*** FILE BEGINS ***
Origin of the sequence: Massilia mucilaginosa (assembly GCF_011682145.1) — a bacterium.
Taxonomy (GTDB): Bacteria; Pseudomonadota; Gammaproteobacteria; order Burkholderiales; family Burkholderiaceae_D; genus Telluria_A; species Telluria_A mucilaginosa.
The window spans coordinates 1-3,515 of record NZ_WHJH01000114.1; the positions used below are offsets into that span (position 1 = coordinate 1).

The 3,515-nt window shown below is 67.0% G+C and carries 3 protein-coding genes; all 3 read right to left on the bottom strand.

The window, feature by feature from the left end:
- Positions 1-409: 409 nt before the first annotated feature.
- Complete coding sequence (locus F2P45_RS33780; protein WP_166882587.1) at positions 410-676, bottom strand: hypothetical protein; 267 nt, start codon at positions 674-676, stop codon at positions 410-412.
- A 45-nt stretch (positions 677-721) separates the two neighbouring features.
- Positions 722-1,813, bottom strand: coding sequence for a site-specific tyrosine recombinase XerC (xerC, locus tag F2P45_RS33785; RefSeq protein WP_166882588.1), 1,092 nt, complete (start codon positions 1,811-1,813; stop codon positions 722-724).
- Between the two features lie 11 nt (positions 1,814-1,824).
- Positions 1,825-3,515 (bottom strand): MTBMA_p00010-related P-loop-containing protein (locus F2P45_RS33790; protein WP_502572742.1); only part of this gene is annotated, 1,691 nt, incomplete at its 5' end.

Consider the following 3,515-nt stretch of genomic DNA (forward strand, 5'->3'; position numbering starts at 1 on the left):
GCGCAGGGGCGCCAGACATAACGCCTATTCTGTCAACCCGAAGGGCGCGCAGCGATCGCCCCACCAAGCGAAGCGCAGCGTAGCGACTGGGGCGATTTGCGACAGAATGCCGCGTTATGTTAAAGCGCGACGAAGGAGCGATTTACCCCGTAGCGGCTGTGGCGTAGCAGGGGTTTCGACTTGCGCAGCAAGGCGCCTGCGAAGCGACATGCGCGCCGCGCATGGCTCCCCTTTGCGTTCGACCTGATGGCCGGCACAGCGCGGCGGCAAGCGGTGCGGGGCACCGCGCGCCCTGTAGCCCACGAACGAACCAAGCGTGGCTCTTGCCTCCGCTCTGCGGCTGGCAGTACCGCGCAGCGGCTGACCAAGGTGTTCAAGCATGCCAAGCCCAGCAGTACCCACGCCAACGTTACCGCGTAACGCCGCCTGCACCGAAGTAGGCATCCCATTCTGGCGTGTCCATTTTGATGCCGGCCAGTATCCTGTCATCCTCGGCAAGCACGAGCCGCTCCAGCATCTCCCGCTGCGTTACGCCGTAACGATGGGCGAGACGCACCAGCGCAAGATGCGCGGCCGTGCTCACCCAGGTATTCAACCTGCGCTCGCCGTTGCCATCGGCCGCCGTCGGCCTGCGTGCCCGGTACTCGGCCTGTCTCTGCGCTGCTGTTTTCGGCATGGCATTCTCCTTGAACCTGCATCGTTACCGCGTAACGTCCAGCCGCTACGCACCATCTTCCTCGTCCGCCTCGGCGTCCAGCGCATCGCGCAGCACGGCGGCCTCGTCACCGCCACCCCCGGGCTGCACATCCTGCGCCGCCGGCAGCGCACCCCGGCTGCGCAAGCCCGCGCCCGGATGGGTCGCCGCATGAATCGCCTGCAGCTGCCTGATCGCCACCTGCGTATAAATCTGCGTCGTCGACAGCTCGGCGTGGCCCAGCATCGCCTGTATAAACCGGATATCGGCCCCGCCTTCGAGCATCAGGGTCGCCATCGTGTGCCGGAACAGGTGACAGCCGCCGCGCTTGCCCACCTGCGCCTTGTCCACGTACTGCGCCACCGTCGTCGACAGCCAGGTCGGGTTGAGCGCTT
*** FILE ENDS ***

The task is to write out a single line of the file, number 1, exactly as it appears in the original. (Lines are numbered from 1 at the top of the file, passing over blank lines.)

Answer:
Origin of the sequence: Massilia mucilaginosa (assembly GCF_011682145.1) — a bacterium.